Maan said the most fundamental obstacle that women continue to face as police officers is the patriarchal culture in society, which also exists within the ministry.

“Police men find it difficult to address female police officers using their given titles because of the ingrained patriarchy in them,” Maan said.

Despite this, Maan said there has been overall progress. “Initially, we pleaded with women to volunteer in the force. Today, we receive tens of thousands of applications each year.

Protesters are dispersed by riot police during a demonstration in Baghdad
Protesters dispersed by riot police during a protest in Baghdad, 2018 [File: Khalid al-Mousily/Reuters]

Look forward

Esraa al-Saadi, a 32-year-old officer in the interior ministry’s media and public relations department, said that while women serving as police officers were initially confined to administrative roles, this is no longer the case.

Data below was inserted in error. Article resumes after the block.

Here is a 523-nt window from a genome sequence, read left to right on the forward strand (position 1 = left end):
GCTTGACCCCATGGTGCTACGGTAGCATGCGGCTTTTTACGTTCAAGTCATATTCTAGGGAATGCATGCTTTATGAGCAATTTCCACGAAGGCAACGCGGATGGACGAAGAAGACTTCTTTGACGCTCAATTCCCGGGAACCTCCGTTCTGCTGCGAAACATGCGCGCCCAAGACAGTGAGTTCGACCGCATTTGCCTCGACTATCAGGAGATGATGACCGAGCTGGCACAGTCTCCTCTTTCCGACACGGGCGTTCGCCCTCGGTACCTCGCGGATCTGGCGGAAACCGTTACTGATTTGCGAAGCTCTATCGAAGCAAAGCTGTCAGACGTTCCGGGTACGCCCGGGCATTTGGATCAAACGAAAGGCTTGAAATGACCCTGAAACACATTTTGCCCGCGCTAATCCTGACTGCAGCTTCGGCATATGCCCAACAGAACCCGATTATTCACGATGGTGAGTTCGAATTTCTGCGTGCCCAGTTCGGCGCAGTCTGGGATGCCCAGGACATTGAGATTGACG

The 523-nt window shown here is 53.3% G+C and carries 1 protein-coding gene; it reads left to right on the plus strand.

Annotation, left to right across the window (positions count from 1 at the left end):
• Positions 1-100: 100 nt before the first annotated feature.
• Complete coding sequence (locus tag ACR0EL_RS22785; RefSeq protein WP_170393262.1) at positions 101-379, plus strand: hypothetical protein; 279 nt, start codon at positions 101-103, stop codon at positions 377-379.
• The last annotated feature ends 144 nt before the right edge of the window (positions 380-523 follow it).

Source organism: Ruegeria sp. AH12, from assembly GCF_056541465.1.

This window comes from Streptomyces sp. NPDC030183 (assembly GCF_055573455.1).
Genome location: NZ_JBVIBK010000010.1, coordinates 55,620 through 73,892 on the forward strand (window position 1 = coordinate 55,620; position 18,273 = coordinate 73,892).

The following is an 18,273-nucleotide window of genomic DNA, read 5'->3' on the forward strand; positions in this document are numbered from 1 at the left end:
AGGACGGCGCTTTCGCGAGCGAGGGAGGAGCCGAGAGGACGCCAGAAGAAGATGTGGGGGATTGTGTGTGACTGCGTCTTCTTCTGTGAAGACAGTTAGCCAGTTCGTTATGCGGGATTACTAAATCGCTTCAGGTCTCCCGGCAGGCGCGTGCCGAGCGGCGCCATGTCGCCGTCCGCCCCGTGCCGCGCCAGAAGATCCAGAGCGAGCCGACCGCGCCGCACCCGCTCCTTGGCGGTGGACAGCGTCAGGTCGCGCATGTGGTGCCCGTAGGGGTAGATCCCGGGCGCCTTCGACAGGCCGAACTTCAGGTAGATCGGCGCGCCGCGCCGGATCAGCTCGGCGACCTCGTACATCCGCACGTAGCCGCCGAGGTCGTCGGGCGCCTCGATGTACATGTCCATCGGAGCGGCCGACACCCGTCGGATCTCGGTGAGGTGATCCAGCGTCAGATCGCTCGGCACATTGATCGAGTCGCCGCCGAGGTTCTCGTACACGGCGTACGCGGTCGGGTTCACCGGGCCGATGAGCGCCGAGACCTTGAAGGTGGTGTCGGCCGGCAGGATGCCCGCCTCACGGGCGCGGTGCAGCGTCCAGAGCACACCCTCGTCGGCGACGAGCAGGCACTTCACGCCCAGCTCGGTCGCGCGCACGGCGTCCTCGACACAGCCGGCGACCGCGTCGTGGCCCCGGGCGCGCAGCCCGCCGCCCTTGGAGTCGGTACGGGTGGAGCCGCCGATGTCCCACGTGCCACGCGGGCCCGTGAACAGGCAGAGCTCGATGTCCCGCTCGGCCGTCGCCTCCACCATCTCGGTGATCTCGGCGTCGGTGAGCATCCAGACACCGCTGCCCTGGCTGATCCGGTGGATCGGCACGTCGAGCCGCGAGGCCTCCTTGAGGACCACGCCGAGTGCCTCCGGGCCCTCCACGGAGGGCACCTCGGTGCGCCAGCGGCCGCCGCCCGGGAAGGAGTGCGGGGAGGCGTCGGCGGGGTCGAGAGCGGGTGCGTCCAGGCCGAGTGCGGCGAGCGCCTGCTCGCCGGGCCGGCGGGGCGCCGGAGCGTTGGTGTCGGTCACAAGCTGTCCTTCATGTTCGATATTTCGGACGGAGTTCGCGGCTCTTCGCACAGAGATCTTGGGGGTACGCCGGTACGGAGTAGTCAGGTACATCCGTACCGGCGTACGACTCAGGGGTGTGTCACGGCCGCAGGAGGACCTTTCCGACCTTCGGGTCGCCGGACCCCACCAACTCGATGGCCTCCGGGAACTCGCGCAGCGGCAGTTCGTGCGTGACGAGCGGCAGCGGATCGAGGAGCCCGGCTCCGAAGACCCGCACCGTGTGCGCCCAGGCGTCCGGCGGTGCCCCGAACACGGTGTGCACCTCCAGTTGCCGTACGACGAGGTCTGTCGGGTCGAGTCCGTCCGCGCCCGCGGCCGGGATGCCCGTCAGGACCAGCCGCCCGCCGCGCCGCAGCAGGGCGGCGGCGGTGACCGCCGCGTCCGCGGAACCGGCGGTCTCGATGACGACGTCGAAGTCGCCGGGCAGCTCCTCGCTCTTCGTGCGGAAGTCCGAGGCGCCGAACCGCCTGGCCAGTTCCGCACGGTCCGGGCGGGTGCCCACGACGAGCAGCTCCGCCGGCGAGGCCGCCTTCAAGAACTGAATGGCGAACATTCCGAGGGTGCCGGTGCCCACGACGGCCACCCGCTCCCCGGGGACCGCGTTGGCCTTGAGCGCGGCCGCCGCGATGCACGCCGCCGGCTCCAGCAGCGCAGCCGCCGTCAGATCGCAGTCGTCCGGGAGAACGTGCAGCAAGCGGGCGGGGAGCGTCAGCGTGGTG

“Now women do everything and share tasks that were previously reserved for men,” al-Saadi said, referring to female police officers who made arrests and participated in interrogations, investigations and searches.

Al-Saadi said she had experienced this transformation firsthand in the last five years of her career, adding that it boiled down to the fact that “Iraqi society is becoming more open and also accepting the police as a place for women”.

Although al-Abayji acknowledged that society has come a long way, she said women in the police force still need to push further to be able to reach leadership positions.

“We have female junior and senior police officers, but no female majors, lieutenants or brigadier generals,” al-Abayji said. “My ambition is to see my female peers one day become leaders in the Iraqi police. And so while we’re getting there, there’s still a lot to do.

Still, al-Abayji added, “Now I walk the streets of Baghdad in my uniform and people celebrate and are proud of what I do.”

Follow Arwa Ibrahim on Twitter @arwaib

Police men and women in the streets of Baghdad.
Many Iraqi women have dropped out of the police academy because their families did not support their career choice [Courtesy: Saja al-Abayji]